Coal Mining: One of Most Dangerous US Professions - LifeQuotes.com

Coal Mining: One of Most Dangerous US Professions

Coal mining accidents

By Life Quotes, Inc.

The death toll in the April 2010 coal mining accident at the Upper Big Branch Mine in Comfort, W.Va.,  totaled 29, making it the most deadly explosion to occur in 25 years. Its cause remains unknown. Authorities drilled ventilating holes and bulldozed a path to the mining area. Rescue crews were forced to call off rescue efforts for four remaining miners due to the risk imposed by toxic levels of methane and carbon dioxide.

Families remained hopeful that the four miners would be found alive, as the airtight mines are equipped with four days’ worth of food and water supplies. A number of breathing devices were also missing from storage, fueling the hope that the miners had them in their possession.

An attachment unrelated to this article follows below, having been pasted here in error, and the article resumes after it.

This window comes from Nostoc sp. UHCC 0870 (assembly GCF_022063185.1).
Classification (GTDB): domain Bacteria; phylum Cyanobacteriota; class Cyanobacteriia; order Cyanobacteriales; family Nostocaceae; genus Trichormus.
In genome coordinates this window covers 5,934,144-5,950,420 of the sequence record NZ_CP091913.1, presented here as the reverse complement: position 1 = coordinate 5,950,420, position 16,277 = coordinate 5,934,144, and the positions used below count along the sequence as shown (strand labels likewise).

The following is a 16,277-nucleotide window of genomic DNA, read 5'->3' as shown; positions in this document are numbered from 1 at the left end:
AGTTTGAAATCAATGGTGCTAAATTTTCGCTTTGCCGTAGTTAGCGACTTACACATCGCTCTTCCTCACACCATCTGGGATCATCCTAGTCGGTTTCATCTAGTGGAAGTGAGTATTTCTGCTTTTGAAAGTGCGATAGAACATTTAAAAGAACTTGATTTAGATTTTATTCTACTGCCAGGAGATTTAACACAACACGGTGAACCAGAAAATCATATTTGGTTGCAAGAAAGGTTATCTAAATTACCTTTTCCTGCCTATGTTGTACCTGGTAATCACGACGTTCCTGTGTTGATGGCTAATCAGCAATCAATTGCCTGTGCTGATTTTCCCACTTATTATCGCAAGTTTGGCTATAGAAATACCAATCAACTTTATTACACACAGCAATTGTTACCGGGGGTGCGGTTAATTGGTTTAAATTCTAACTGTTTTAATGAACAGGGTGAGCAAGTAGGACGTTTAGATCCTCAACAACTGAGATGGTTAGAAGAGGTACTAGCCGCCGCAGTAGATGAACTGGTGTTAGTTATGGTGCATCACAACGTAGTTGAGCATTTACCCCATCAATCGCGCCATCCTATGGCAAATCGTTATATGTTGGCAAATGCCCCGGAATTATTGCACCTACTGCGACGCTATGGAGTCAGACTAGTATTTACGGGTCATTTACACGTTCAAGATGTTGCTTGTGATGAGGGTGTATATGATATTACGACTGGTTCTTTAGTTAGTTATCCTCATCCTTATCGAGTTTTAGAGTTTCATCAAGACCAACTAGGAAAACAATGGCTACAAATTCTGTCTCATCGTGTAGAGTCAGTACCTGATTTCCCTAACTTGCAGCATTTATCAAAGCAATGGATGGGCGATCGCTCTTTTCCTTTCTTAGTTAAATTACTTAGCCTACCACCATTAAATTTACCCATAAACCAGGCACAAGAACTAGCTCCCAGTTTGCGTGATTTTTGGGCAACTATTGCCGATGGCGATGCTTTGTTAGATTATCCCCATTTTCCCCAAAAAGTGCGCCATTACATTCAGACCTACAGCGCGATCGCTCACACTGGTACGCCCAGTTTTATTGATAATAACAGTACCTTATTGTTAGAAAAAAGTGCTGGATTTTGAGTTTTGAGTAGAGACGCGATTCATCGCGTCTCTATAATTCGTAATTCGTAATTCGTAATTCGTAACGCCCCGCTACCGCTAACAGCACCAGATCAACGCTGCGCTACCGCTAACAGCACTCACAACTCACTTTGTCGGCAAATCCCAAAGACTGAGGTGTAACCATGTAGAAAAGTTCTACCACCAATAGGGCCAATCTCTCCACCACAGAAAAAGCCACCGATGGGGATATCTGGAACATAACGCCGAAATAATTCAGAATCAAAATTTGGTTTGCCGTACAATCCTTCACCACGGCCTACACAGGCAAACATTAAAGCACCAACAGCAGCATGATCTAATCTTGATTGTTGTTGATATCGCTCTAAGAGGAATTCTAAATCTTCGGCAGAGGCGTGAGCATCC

The accident sparked questions over mining safety measures. In 2009, the mine was cited with 50 “unwarrantable failures,” the most serious infractions imposed by the Mine Safety and Health Administration, CNN reports.

Mining is considered one of the most dangerous, and therefore costly, jobs in the U.S. Dangerous jobs increase the risk of on-the-job injuries and fatalities, resulting in costly healthcare and higher life insurance premiums, citing the need for more stringent regulations.

For statistics on coal mining fatalities, see this table from the National Mining Association.

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